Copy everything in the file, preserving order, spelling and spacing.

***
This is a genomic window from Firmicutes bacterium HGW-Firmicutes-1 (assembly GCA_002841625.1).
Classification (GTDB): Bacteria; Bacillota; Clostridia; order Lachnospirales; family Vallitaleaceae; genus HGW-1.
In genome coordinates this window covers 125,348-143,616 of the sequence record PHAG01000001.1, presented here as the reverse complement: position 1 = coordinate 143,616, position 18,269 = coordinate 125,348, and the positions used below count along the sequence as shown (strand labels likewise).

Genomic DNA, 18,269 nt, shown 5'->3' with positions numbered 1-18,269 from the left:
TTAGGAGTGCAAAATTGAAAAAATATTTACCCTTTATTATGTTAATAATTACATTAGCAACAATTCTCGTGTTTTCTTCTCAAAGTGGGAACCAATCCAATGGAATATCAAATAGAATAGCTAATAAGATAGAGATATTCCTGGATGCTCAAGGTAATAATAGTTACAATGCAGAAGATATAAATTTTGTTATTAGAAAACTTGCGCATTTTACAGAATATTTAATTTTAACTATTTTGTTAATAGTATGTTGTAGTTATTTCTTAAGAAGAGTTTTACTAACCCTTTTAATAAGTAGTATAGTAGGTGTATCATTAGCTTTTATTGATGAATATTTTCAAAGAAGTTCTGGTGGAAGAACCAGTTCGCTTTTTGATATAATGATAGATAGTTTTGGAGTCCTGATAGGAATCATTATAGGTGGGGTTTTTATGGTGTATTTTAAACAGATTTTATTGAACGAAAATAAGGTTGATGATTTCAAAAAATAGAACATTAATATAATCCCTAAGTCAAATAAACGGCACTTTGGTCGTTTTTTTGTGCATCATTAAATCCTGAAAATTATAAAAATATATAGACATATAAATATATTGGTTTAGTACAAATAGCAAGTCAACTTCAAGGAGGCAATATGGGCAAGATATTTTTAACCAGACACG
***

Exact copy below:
This is a genomic window from Firmicutes bacterium HGW-Firmicutes-1 (assembly GCA_002841625.1).
Classification (GTDB): Bacteria; Bacillota; Clostridia; order Lachnospirales; family Vallitaleaceae; genus HGW-1.
In genome coordinates this window covers 125,348-143,616 of the sequence record PHAG01000001.1, presented here as the reverse complement: position 1 = coordinate 143,616, position 18,269 = coordinate 125,348, and the positions used below count along the sequence as shown (strand labels likewise).

Genomic DNA, 18,269 nt, shown 5'->3' with positions numbered 1-18,269 from the left:
TTAGGAGTGCAAAATTGAAAAAATATTTACCCTTTATTATGTTAATAATTACATTAGCAACAATTCTCGTGTTTTCTTCTCAAAGTGGGAACCAATCCAATGGAATATCAAATAGAATAGCTAATAAGATAGAGATATTCCTGGATGCTCAAGGTAATAATAGTTACAATGCAGAAGATATAAATTTTGTTATTAGAAAACTTGCGCATTTTACAGAATATTTAATTTTAACTATTTTGTTAATAGTATGTTGTAGTTATTTCTTAAGAAGAGTTTTACTAACCCTTTTAATAAGTAGTATAGTAGGTGTATCATTAGCTTTTATTGATGAATATTTTCAAAGAAGTTCTGGTGGAAGAACCAGTTCGCTTTTTGATATAATGATAGATAGTTTTGGAGTCCTGATAGGAATCATTATAGGTGGGGTTTTTATGGTGTATTTTAAACAGATTTTATTGAACGAAAATAAGGTTGATGATTTCAAAAAATAGAACATTAATATAATCCCTAAGTCAAATAAACGGCACTTTGGTCGTTTTTTTGTGCATCATTAAATCCTGAAAATTATAAAAATATATAGACATATAAATATATTGGTTTAGTACAAATAGCAAGTCAACTTCAAGGAGGCAATATGGGCAAGATATTTTTAACCAGACACG